Conclusion

The study demonstrates the importance of building muscular strength and flexibility in order for the ankle to have a full range of motion and joint stability to perform quick movements, whether it is an athlete, or an average individual. 

-Tommy Board, PTA-

Kawakami Y. Kanehisa H. Fukunaga T.  The relationship between passive ankle plantar flexion joint torque and gastrocemius muscle and achilles tendon stiffness: Implications for flexibility.  Journal of Orthopaedic & Sports Physical Therapy.  2008; 38: 269-275.

Noronha M. Refshauge K. Crosbie J.  Relationship between functional ankle instability and postural control.  Journal of Orthopaedic & Sports Physical Therapy.  2008; 38: 782-789

DeSales Basketball Head Coach John Mingus and Strength and Conditioning Coach Luke Price give insight on basketball injuries:

1) What exercises do you suggest for your student athletes before they play to try to keep them safe?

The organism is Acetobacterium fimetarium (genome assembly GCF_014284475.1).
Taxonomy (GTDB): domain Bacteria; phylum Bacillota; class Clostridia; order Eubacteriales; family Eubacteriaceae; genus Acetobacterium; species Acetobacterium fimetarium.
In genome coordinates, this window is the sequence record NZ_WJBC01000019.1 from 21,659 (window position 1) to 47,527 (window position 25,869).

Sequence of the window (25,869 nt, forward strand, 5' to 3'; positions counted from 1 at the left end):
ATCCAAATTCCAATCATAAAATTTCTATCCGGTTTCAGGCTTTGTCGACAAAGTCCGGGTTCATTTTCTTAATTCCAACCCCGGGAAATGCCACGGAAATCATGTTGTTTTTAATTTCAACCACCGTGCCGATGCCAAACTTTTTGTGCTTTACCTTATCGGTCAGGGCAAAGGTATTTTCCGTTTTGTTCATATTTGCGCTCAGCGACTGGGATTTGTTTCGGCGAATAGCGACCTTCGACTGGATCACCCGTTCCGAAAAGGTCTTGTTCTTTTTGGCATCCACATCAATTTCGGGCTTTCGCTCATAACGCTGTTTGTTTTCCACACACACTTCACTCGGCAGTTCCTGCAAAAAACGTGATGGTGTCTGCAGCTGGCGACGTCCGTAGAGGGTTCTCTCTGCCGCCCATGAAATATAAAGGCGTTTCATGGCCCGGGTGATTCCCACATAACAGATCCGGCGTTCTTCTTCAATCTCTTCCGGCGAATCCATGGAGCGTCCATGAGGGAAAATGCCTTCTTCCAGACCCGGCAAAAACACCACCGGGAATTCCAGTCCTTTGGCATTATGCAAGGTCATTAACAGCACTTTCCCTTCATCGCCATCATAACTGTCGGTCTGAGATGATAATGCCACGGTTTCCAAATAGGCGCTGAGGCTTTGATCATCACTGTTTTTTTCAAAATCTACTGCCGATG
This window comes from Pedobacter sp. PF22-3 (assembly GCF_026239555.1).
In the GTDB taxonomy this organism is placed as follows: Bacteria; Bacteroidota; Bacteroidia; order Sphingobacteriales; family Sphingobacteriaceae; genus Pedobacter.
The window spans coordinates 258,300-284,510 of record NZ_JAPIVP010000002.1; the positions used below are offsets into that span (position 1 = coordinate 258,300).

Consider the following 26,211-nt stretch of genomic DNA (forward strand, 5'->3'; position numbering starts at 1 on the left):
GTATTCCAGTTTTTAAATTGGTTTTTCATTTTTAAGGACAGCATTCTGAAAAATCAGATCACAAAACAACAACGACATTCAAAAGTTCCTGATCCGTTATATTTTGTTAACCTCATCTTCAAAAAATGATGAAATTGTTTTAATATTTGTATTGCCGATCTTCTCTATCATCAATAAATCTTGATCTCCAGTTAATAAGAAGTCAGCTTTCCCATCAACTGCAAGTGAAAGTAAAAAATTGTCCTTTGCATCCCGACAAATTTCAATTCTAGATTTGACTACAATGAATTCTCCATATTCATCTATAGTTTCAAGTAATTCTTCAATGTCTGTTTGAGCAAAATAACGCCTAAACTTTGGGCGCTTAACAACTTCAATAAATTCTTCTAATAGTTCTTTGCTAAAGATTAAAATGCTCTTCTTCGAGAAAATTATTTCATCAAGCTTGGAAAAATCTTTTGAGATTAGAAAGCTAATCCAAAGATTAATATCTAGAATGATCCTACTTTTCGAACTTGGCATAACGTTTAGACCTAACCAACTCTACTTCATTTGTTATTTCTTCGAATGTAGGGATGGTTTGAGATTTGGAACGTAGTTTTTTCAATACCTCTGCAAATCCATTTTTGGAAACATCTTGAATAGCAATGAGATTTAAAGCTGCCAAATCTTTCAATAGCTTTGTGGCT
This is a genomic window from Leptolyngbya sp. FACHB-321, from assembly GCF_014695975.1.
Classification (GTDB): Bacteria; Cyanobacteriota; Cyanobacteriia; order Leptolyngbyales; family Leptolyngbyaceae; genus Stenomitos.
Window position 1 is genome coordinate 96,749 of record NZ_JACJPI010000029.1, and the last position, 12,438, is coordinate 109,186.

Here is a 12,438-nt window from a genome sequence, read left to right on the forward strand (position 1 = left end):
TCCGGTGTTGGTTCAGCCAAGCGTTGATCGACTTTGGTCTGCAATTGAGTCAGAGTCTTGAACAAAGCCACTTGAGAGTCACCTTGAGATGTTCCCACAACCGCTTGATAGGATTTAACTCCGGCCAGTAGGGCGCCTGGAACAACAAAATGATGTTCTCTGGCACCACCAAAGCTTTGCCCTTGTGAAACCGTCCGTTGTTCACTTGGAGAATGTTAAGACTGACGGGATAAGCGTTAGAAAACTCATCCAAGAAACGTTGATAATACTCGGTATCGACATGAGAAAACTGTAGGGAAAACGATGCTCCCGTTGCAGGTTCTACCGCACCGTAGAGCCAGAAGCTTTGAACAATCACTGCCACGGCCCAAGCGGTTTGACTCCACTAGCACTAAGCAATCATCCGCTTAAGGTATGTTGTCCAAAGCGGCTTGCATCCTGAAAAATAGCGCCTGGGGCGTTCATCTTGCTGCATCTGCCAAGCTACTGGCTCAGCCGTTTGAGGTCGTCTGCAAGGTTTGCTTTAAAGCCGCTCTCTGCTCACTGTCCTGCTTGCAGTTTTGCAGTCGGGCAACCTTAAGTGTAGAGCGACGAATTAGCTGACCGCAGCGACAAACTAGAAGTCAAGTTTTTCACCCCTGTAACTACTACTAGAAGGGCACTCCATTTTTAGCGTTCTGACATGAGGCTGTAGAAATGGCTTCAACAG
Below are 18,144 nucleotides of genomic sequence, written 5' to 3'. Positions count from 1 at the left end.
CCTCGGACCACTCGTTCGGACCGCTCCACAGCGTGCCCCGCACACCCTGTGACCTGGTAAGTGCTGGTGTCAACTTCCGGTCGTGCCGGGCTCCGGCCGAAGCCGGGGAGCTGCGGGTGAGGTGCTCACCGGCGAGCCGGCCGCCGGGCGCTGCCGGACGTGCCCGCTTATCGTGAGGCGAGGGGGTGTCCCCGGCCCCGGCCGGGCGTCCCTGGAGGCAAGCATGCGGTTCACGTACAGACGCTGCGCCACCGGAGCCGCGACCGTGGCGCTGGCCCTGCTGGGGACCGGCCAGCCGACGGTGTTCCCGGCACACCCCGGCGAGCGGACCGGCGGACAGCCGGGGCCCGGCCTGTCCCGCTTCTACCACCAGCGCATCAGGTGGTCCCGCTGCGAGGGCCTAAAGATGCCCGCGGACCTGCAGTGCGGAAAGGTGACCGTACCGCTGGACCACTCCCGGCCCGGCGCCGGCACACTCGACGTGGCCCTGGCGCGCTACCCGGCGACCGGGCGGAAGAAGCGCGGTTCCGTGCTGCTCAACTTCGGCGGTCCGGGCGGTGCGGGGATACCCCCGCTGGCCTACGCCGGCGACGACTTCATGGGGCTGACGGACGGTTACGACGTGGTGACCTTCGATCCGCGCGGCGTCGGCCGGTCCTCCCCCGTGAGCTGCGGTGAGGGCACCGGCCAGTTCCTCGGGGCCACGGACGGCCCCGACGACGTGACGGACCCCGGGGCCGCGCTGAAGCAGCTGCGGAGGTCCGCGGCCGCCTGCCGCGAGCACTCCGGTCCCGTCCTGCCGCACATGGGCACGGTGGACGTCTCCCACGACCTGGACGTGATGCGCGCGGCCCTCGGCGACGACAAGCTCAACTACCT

Dynamic and static stretches to warm up to prevent injury are helpful for student athletes.

2) What are common injuries you see in high school basketball?

Common injuries deal with the Ankle, hip pointer, shoulder, and back.

3) What are common causes for ankle sprains?

The causes for ankle sprains depend on the situation. Ankle sprains are common when players land on their feet incorrectly or from running.

4) What do you suggest for treatment for ankle sprains?

I recommend ice and strength exercises with the injured ankle.